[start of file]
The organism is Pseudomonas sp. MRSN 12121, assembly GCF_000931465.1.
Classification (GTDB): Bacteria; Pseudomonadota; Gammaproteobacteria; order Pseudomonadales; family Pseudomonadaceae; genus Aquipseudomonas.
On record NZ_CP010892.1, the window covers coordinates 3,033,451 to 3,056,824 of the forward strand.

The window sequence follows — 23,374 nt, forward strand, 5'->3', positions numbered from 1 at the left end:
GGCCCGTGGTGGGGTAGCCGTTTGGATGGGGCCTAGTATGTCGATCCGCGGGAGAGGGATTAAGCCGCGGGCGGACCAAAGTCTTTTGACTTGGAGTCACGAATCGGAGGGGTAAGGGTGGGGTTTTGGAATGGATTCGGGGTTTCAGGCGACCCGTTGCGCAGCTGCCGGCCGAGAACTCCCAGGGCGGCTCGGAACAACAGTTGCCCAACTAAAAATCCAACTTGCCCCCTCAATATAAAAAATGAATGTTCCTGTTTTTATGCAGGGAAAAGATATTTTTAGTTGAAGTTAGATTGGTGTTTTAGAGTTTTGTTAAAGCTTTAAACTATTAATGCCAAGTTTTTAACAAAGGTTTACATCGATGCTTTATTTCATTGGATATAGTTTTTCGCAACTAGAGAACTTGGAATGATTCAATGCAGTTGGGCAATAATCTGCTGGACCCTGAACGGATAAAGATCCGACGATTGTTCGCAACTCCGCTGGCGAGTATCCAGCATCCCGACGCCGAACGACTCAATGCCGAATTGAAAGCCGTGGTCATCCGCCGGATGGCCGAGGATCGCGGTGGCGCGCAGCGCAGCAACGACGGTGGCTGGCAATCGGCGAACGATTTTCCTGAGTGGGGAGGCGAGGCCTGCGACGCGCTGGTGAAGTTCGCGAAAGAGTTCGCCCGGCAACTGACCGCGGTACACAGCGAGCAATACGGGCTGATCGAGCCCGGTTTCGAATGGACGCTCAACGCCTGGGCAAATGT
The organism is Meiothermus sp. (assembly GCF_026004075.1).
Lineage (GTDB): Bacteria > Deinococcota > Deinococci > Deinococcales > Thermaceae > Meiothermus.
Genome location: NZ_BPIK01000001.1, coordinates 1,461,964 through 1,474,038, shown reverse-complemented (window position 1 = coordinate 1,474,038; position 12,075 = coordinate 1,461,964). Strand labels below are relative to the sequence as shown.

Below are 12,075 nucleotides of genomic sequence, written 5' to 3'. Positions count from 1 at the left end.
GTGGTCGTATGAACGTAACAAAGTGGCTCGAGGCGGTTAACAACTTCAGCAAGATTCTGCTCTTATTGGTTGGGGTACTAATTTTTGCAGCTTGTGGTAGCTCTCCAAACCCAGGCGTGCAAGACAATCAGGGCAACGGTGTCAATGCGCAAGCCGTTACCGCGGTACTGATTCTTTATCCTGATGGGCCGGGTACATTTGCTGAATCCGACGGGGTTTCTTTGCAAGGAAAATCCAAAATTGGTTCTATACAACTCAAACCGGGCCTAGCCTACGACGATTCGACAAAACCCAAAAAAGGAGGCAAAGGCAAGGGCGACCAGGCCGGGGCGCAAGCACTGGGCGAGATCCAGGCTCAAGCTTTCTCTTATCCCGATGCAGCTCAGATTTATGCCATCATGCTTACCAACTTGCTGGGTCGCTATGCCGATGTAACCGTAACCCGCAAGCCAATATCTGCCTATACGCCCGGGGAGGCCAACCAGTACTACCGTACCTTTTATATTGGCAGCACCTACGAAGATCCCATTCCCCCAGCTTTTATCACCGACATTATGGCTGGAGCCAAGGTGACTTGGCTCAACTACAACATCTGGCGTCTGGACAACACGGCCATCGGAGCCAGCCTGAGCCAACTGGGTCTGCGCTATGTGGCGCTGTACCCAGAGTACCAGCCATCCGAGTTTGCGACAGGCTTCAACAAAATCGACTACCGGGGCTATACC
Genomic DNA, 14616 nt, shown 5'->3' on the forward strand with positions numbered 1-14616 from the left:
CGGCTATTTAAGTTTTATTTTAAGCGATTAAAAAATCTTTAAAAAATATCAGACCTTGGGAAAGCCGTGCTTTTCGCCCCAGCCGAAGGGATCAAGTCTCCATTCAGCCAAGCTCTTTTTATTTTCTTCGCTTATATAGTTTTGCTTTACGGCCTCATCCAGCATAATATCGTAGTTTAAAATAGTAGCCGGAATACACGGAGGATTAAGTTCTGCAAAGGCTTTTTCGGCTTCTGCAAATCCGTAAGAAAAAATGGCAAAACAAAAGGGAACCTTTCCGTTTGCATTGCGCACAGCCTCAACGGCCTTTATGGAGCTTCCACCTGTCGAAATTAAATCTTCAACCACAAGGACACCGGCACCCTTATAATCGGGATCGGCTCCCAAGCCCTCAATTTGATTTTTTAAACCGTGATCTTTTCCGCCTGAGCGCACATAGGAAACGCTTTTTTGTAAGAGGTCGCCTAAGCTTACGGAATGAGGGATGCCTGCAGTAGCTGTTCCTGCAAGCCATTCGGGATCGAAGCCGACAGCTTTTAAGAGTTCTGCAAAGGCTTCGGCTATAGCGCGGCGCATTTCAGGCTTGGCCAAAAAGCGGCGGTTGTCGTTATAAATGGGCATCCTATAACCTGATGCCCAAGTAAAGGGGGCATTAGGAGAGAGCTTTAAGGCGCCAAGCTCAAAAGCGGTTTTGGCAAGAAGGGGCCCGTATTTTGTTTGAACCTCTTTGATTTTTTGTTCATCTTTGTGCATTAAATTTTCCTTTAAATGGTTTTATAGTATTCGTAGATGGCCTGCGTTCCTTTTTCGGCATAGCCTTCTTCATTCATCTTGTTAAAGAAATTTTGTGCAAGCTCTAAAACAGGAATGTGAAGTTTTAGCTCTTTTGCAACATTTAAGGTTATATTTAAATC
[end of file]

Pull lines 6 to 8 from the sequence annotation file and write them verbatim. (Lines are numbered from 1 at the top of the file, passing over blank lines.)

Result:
The organism is Meiothermus sp. (assembly GCF_026004075.1).
Lineage (GTDB): Bacteria > Deinococcota > Deinococci > Deinococcales > Thermaceae > Meiothermus.
Genome location: NZ_BPIK01000001.1, coordinates 1,461,964 through 1,474,038, shown reverse-complemented (window position 1 = coordinate 1,474,038; position 12,075 = coordinate 1,461,964). Strand labels below are relative to the sequence as shown.